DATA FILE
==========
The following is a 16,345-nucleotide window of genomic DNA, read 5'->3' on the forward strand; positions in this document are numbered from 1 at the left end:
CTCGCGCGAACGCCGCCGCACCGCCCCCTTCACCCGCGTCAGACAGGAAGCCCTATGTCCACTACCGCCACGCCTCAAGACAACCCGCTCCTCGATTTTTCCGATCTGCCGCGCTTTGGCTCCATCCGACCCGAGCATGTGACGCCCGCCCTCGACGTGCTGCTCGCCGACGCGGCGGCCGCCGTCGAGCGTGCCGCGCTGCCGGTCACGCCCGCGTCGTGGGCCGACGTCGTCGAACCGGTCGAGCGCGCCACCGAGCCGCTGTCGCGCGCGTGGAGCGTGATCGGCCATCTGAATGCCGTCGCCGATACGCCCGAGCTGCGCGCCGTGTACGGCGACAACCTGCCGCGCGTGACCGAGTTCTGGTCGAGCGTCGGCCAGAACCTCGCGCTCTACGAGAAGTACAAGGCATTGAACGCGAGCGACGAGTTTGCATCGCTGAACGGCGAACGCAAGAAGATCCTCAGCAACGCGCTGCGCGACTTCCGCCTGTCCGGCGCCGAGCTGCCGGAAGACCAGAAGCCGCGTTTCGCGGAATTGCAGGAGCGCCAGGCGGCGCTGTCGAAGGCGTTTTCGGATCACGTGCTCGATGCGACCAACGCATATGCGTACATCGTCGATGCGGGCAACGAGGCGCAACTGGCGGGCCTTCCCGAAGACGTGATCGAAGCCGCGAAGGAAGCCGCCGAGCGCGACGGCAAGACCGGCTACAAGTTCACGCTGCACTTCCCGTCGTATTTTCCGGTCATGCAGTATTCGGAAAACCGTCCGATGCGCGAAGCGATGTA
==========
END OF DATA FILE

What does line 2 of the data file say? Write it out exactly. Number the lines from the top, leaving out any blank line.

CTCGCGCGAACGCCGCCGCACCGCCCCCTTCACCCGCGTCAGACAGGAAGCCCTATGTCCACTACCGCCACGCCTCAAGACAACCCGCTCCTCGATTTTTCCGATCTGCCGCGCTTTGGCTCCATCCGACCCGAGCATGTGACGCCCGCCCTCGACGTGCTGCTCGCCGACGCGGCGGCCGCCGTCGAGCGTGCCGCGCTGCCGGTCACGCCCGCGTCGTGGGCCGACGTCGTCGAACCGGTCGAGCGCGCCACCGAGCCGCTGTCGCGCGCGTGGAGCGTGATCGGCCATCTGAATGCCGTCGCCGATACGCCCGAGCTGCGCGCCGTGTACGGCGACAACCTGCCGCGCGTGACCGAGTTCTGGTCGAGCGTCGGCCAGAACCTCGCGCTCTACGAGAAGTACAAGGCATTGAACGCGAGCGACGAGTTTGCATCGCTGAACGGCGAACGCAAGAAGATCCTCAGCAACGCGCTGCGCGACTTCCGCCTGTCCGGCGCCGAGCTGCCGGAAGACCAGAAGCCGCGTTTCGCGGAATTGCAGGAGCGCCAGGCGGCGCTGTCGAAGGCGTTTTCGGATCACGTGCTCGATGCGACCAACGCATATGCGTACATCGTCGATGCGGGCAACGAGGCGCAACTGGCGGGCCTTCCCGAAGACGTGATCGAAGCCGCGAAGGAAGCCGCCGAGCGCGACGGCAAGACCGGCTACAAGTTCACGCTGCACTTCCCGTCGTATTTTCCGGTCATGCAGTATTCGGAAAACCGTCCGATGCGCGAAGCGATGTA